The strong advocacy for the full implementation of the Sharia legal code in Nigeria from the most powerful judicial voice in the Nigerian federation, is nothing less than an official call for an Islamic state in Nigeria; a call which now ideologically approximates CJN Tanko’s advocacy, to the Ibrahim ZakZaky’s Islamic Movement in Nigeria, IMN and Abu Musab al-Barnawi’s Islamic State of West Africa Province, ISWAP in their struggle to repeal Nigeria’s secular constitutional order and replace it with an Islamic state.

The strong push for political Islam from the most powerful quarters of Nigeria’s judiciary is not only as insensitive as it is needless but portends a grave danger to the security and stability of the Nigerian state. Justice Tanko was insensitive because he failed to live up to his oath of office to uphold the sanctity of Nigeria’s constitutional secularism by betraying his Muslim bias as the head of an otherwise unbiased Judiciary of a multi religious country. His call for the expansion of Sharia jurisprudence in the constitution is also needless because the current constitutional framework guarantees for Muslims uninhibited freedom of religion including worship and association with aspects of the Islamic law made justiciable as it concerns personal matters. And dangerous because Justice Tanko’s call for an expansion of Sharia jurisprudence beyond personal matters in the constitution provides a justification for the struggle for the establishment of an Islamic state by IMN, ISWAP and other Jihadi groups, which may impress Jihad upon the mind of millions of Muslims as a religious duty.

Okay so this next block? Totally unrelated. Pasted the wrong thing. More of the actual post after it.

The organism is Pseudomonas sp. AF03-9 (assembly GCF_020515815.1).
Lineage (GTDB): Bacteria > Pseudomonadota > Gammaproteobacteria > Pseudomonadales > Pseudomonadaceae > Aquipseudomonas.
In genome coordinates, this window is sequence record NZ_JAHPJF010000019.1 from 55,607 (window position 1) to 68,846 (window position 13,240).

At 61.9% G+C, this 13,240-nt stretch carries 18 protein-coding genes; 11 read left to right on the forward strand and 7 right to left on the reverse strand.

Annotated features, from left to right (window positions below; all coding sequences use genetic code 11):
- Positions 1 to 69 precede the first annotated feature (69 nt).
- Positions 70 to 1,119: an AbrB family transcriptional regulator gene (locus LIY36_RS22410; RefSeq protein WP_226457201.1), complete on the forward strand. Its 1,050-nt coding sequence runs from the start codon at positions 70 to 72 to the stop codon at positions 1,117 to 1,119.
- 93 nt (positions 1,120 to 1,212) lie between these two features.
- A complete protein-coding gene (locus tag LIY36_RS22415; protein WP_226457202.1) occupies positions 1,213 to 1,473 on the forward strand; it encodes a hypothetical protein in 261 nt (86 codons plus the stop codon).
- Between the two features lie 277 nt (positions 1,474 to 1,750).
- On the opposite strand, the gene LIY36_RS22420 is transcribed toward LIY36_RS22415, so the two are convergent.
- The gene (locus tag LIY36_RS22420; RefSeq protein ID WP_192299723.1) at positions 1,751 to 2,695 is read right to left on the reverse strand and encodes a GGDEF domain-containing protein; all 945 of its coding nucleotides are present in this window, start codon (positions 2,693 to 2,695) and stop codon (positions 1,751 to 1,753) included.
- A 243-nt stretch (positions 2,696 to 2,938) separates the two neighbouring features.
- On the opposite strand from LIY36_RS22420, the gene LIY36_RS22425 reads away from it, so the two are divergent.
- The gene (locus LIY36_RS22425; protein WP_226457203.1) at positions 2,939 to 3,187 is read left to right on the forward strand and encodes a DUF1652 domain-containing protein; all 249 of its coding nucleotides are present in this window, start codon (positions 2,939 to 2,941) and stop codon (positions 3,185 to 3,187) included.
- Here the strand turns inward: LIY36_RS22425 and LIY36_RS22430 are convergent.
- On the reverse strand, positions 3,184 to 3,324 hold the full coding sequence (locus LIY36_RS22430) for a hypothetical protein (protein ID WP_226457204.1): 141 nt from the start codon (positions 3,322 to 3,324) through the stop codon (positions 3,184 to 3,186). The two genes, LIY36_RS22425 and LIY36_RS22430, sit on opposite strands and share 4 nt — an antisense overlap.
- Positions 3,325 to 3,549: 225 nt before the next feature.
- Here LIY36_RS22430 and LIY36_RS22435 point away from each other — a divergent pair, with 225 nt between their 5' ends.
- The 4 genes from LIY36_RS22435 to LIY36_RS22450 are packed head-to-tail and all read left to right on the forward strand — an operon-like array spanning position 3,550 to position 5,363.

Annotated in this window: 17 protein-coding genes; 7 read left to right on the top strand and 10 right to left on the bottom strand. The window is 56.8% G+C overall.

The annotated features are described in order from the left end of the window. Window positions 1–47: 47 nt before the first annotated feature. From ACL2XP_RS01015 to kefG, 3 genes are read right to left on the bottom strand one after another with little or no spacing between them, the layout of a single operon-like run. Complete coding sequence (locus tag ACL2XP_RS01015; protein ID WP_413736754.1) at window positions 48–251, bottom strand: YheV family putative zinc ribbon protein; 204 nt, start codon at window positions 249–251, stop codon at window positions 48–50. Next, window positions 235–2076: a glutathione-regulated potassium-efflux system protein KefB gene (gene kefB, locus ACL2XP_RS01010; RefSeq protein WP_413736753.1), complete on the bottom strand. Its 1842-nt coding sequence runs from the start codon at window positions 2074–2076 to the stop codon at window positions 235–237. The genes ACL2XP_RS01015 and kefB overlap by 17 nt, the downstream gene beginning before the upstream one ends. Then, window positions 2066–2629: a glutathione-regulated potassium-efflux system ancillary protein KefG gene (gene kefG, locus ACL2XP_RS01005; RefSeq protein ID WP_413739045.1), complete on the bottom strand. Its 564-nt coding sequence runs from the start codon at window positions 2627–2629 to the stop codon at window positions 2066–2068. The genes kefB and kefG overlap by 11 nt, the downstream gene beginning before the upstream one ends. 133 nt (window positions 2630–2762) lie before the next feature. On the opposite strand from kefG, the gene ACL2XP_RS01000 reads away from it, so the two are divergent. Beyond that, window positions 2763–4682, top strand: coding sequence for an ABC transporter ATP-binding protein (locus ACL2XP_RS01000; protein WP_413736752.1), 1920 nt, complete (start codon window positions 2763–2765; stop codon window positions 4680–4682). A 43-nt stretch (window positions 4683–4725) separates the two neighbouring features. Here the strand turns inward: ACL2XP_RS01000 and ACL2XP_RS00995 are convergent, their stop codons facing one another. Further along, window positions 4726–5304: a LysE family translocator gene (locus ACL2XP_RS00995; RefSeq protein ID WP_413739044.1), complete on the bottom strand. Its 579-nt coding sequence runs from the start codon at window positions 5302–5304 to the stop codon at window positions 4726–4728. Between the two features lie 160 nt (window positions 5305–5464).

The current Boko Haram insurgency is a culmination of a massive Sharia advocacy movement, which began with the birth of Salafism in northern Nigeria with the formation of the Jama’at Izalat al Bid’a Wa Iqamat as Sunna [JIBWIS] sect several decades ago. The return to puritan Islam in line with the unadulterated traditions of Prophet Muhammad [PBUH] through the full implementation of the Sharia as they understand it was widely preached by JIBWIS throughout the Muslim north as a religious duty incumbent upon every Muslim. This fundamental subjective misrepresentation Islam as religion of laws that can be guided by self-appointed mortals rather than a universal faith under divine guidance resulted into a widespread agitation for the religiously satisfying Sharia law with near complete negation of the aspiration for the more spiritually desirable Sharia faith.